It's truthfully seems like I'd just be better off buying a new canister off amazon or what not, as most the time it has the valve pre installed. Generally it's around $100. Worst case scenario it doesn't work and I get to play with a vaccuum pump and cigars in place of a smoke machine, along with kluging a solution using AA batteries and alligators clips, or the aforementioned pricey diganostics tools.

I do definitely remember a video about a shop using a tool to open and close valves on a CRV exactly like mine. Should I get around to it, I will update you all on how it went.
 

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Do you know which scanners can do an evap test such as moving separate actuators and the like?
No, I do not. Mostly because I can not afford such things.
I go low tech and try a smoke machine.
Watched youtube and made one at home.
I do have a vacuum pump I bought at Harbor Freight for doing brakes.

Purge valve is a normally closed valve
Putting 12 volts to it will open the valve
Vent valve is a normally open valve
Putting 12 volts to it will close the valve

I also bought a cheap code reader which has live data pids.
Haven't checked if it can see the tank pressure
 

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Howdy folks, I have a P0497 for a low purge flow, on my 2004 CRV with manual transmission, and with 220,000 miles on it. I've driven it for a while with the code, and decided I wanted to fix it rather than let the engine light burn out on it. I have tried some things in the past to try to repair it, but to no luck, the things I've done go as follows:

1: Taking the purge solenoid (engine bay) and cleaning it out
2: Replacing the solenoid entirely. (p1457 code disappeared, but didn't clear P0497 after clearing all codes)
3: checking for cracks or leaks along the tube to find nothing at all.

My intuition tells me that the issue is with the evap canister, or the valve near the gas tank. I would probably be safe if I just replaced both items, since it has so many miles on it. However I figured I would ask the community for their thoughts before needlessly replacing things that may not fix the issue.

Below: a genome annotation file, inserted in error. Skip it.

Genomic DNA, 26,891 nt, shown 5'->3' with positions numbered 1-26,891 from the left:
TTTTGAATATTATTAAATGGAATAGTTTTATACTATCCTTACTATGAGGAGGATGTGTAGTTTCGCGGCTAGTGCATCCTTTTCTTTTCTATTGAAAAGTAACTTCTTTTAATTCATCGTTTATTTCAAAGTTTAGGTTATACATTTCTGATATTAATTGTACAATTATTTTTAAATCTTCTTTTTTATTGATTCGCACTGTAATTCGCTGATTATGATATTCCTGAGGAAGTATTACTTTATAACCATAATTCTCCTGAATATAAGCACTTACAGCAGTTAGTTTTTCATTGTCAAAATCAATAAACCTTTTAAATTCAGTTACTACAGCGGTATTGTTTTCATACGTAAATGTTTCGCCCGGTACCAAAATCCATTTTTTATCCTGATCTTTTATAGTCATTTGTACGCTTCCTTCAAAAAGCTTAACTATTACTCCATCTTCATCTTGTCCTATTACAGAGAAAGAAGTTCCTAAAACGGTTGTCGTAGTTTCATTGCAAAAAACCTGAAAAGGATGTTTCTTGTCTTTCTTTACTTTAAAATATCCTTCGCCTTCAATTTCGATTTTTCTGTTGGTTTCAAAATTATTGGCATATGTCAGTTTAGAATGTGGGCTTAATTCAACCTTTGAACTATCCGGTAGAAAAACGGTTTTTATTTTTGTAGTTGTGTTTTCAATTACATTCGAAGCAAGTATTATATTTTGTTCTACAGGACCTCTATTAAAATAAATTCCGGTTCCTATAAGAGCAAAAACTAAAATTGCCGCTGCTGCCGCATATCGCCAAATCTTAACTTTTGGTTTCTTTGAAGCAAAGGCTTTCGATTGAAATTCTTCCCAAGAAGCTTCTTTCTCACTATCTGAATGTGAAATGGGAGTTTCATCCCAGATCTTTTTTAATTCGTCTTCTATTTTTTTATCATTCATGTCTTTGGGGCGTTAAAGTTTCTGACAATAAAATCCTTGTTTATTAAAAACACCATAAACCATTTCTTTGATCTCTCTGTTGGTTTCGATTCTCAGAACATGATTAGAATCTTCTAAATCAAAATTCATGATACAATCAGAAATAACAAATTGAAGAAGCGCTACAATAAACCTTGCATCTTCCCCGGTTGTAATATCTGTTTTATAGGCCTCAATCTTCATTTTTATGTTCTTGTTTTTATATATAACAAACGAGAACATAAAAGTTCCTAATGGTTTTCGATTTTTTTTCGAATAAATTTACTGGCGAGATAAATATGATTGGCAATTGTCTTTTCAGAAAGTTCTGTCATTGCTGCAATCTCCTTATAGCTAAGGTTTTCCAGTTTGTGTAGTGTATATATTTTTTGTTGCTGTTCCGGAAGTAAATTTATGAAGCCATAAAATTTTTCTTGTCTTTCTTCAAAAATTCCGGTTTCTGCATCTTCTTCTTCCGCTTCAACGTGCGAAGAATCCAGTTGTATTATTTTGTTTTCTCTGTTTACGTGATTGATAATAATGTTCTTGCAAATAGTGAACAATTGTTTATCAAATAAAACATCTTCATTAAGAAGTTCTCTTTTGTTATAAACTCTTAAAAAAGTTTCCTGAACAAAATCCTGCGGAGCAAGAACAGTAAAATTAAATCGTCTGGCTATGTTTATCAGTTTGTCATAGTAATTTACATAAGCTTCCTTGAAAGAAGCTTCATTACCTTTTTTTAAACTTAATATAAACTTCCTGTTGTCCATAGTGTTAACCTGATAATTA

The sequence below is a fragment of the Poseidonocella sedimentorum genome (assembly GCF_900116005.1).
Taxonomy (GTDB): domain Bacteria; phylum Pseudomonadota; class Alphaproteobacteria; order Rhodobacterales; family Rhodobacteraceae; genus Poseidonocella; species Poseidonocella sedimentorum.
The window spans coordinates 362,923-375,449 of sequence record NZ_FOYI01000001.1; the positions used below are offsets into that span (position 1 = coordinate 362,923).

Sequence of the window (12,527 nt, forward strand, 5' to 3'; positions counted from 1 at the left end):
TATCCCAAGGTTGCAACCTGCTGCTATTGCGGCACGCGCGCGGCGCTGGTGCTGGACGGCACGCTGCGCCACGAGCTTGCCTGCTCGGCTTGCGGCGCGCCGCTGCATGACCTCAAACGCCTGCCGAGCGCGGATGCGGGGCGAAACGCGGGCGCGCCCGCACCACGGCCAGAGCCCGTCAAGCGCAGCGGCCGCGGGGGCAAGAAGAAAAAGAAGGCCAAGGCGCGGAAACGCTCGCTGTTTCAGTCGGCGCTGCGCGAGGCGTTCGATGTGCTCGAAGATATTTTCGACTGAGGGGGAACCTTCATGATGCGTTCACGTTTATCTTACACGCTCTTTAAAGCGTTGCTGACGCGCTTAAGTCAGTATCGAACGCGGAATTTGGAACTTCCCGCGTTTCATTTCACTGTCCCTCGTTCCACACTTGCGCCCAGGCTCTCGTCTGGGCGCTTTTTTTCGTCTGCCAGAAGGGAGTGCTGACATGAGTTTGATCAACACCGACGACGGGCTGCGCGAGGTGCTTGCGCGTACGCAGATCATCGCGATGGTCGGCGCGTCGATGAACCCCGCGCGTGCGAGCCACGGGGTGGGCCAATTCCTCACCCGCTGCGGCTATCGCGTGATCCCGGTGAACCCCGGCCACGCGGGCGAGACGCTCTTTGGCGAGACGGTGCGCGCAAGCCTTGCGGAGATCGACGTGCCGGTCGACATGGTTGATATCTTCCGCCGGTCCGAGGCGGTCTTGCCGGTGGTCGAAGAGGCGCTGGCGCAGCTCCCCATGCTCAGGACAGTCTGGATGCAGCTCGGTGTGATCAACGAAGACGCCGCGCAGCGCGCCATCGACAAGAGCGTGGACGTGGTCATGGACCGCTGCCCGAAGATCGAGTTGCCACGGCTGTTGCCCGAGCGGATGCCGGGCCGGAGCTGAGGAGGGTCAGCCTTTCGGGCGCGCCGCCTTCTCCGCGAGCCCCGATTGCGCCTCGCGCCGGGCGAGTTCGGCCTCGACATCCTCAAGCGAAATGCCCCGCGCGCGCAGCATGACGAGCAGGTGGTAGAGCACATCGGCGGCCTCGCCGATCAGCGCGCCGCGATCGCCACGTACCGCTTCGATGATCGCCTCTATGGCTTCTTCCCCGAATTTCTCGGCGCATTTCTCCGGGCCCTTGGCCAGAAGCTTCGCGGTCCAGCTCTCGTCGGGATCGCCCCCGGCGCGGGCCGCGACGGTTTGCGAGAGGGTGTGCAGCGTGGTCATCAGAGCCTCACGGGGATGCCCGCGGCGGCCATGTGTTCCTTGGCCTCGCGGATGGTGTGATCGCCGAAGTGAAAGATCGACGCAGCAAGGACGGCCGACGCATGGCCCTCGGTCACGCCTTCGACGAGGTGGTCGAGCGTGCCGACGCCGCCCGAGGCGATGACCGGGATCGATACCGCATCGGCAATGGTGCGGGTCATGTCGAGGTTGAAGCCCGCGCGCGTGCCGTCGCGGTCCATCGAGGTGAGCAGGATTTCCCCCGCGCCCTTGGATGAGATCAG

(As a side note, my CRV has also thrown a circuit 1 bank 1 knock sensor code in the last few weeks. The engine doesn't knock even under load, so I'd assume the sensor, or wiring went bad. Although I have read on a couple places that something loose and vibrating could be causing the issue.)
This is what I get entering the code:
P0497 HONDA code possible causes Faulty
Purge Control Solenoid Valve (PCSV)
Purge Control Solenoid Valve (PCSV) harness is open or shorted
Purge Control Solenoid Valve (PCSV) circuit poor electrical connection

Read more: P0497 Honda Code - Evaporative Emission System Low Purge Flow

Check your connections as well if you replaced the Solenoid that should've cleared the common issue and if not that means you have more deeper issue with either the cannister or wiring issues. As to the Sensor without a error code no one on here can tell what is going on there.
 

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Discussion Starter · #8 ·
Hey folks, I replaced the purge valve and cannister. They were sold as one unit, and the code cleared up. I later then did the knock sensor and it turns out, it was just a bad sensor. So that fixed my issue.
 

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Those are the two most failed components during lifespan of V's. Next time I by a V's those two will be fixed first not later as if the previous owner didn't do that these will definitely need to be replaced. The reason being those are the two hardest to get to and one is even harder "Knock Sensor" cut my hand/arm just getting it out.
 

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Discussion Starter · #10 ·
Those are the two most failed components during lifespan of V's. Next time I by a V's those two will be fixed first not later as if the previous owner didn't do that these will definitely need to be replaced. The reason being those are the two hardest to get to and one is even harder "Knock Sensor" cut my hand/arm just getting it out.